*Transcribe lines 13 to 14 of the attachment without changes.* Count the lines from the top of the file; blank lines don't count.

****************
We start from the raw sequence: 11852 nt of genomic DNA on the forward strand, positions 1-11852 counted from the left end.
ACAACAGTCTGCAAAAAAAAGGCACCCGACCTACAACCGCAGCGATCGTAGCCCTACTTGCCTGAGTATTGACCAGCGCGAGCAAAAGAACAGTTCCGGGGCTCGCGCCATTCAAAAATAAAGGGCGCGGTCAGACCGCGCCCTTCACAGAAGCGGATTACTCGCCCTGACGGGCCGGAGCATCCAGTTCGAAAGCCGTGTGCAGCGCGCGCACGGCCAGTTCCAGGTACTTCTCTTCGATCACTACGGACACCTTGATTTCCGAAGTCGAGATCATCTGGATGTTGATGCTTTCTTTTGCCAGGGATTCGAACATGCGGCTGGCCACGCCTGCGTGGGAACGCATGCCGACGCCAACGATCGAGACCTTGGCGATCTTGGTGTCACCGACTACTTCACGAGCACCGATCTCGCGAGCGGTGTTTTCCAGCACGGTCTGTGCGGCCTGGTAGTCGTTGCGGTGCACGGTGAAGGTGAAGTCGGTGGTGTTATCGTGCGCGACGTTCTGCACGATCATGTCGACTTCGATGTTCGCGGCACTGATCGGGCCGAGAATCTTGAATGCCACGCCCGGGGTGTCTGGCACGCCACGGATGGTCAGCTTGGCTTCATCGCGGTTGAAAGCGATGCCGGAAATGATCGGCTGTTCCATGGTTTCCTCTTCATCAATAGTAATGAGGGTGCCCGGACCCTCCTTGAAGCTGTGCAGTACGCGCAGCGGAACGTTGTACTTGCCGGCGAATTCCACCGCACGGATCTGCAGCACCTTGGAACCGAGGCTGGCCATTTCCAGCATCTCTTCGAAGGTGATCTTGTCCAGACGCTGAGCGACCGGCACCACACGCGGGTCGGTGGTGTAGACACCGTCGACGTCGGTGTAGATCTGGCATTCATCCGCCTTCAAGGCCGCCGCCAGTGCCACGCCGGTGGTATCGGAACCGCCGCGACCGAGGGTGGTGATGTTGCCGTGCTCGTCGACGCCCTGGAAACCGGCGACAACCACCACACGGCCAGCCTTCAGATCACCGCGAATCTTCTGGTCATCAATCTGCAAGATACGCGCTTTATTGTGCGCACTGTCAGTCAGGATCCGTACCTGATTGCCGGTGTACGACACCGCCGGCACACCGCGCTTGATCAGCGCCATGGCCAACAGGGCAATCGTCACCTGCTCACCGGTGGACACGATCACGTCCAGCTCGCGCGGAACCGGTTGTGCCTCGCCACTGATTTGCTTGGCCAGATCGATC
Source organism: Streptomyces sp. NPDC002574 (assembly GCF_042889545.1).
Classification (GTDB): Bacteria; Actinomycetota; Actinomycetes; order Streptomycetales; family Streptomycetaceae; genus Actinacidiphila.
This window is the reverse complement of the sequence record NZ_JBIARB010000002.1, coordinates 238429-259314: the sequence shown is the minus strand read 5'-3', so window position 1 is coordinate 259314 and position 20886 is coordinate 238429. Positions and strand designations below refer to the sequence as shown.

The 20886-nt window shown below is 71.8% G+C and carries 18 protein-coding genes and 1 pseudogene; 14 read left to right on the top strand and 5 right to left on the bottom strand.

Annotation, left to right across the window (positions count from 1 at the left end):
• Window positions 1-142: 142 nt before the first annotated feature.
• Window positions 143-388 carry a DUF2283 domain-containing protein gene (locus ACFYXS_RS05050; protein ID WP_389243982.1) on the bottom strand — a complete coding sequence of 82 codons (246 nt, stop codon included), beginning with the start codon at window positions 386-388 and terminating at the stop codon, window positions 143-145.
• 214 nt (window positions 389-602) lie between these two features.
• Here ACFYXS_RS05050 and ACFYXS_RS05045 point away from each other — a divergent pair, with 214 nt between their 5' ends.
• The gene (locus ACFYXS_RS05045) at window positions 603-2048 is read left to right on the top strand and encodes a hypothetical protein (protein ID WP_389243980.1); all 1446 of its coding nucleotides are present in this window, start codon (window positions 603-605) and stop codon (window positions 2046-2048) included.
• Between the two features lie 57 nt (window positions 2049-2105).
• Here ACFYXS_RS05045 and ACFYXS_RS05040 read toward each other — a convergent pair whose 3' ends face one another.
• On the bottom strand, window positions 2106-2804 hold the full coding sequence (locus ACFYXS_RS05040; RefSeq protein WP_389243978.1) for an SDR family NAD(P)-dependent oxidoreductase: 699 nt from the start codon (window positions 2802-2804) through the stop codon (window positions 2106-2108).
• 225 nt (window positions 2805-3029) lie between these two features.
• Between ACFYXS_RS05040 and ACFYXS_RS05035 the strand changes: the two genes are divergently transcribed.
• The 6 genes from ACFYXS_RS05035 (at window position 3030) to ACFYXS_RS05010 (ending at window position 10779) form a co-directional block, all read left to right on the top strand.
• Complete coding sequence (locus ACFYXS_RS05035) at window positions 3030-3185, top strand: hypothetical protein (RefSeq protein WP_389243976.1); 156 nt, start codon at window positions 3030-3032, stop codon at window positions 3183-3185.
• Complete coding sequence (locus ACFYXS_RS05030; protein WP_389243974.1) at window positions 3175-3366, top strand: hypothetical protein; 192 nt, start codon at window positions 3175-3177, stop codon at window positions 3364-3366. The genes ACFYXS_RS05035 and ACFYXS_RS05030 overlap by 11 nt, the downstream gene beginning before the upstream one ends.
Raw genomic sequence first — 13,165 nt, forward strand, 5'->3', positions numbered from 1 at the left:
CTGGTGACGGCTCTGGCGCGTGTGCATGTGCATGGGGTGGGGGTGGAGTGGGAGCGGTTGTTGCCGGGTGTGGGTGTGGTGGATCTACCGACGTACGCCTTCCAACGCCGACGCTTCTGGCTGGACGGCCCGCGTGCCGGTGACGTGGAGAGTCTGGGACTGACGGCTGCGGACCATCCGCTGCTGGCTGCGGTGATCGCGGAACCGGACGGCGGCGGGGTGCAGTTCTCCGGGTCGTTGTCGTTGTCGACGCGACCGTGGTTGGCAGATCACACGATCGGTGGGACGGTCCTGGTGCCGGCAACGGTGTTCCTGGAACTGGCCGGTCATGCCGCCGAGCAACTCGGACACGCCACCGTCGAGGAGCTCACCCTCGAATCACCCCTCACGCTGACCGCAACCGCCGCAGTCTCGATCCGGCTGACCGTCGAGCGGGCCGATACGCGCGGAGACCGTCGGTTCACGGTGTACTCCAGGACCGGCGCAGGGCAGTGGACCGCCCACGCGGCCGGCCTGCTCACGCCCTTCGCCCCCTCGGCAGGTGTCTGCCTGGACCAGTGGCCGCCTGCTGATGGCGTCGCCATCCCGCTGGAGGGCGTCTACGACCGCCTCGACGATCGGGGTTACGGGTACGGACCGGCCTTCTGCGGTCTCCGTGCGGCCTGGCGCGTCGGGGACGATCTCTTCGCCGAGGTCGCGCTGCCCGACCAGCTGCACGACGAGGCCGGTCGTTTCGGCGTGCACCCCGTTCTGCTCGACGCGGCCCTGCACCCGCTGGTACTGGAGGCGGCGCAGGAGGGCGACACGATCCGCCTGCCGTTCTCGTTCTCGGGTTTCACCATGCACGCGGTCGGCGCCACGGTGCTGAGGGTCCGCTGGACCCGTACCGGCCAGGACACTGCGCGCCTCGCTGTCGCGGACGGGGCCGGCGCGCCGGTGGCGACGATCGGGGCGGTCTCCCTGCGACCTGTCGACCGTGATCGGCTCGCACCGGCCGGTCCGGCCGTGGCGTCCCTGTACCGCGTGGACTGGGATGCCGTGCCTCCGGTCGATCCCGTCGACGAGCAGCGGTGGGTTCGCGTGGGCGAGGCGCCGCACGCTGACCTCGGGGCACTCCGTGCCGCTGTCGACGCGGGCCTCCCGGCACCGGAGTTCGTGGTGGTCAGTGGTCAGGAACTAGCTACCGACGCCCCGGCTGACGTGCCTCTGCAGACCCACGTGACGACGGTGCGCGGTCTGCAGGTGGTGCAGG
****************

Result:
• Between the two features lie 57 nt (window positions 2049-2105).
• Here ACFYXS_RS05045 and ACFYXS_RS05040 read toward each other — a convergent pair whose 3' ends face one another.